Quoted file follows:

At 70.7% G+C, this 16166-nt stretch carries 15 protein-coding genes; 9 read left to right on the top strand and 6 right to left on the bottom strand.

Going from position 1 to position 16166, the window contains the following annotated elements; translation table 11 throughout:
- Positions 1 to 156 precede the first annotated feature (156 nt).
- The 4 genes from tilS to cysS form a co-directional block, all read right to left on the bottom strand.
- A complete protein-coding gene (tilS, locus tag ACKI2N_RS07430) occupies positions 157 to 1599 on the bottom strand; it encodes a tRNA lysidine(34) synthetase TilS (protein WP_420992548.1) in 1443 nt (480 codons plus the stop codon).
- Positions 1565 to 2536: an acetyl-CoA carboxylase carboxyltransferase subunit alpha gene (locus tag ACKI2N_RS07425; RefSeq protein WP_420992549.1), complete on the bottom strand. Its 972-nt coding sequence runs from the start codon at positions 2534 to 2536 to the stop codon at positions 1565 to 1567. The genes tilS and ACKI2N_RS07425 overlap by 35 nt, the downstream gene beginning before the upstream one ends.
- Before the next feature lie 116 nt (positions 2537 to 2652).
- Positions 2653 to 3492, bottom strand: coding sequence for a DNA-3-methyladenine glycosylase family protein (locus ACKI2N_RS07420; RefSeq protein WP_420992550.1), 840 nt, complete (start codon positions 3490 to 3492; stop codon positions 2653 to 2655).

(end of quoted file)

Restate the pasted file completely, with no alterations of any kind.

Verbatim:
At 70.7% G+C, this 16166-nt stretch carries 15 protein-coding genes; 9 read left to right on the top strand and 6 right to left on the bottom strand.

Going from position 1 to position 16166, the window contains the following annotated elements; translation table 11 throughout:
- Positions 1 to 156 precede the first annotated feature (156 nt).
- The 4 genes from tilS to cysS form a co-directional block, all read right to left on the bottom strand.
- A complete protein-coding gene (tilS, locus tag ACKI2N_RS07430) occupies positions 157 to 1599 on the bottom strand; it encodes a tRNA lysidine(34) synthetase TilS (protein WP_420992548.1) in 1443 nt (480 codons plus the stop codon).
- Positions 1565 to 2536: an acetyl-CoA carboxylase carboxyltransferase subunit alpha gene (locus tag ACKI2N_RS07425; RefSeq protein WP_420992549.1), complete on the bottom strand. Its 972-nt coding sequence runs from the start codon at positions 2534 to 2536 to the stop codon at positions 1565 to 1567. The genes tilS and ACKI2N_RS07425 overlap by 35 nt, the downstream gene beginning before the upstream one ends.
- Before the next feature lie 116 nt (positions 2537 to 2652).
- Positions 2653 to 3492, bottom strand: coding sequence for a DNA-3-methyladenine glycosylase family protein (locus ACKI2N_RS07420; RefSeq protein WP_420992550.1), 840 nt, complete (start codon positions 3490 to 3492; stop codon positions 2653 to 2655).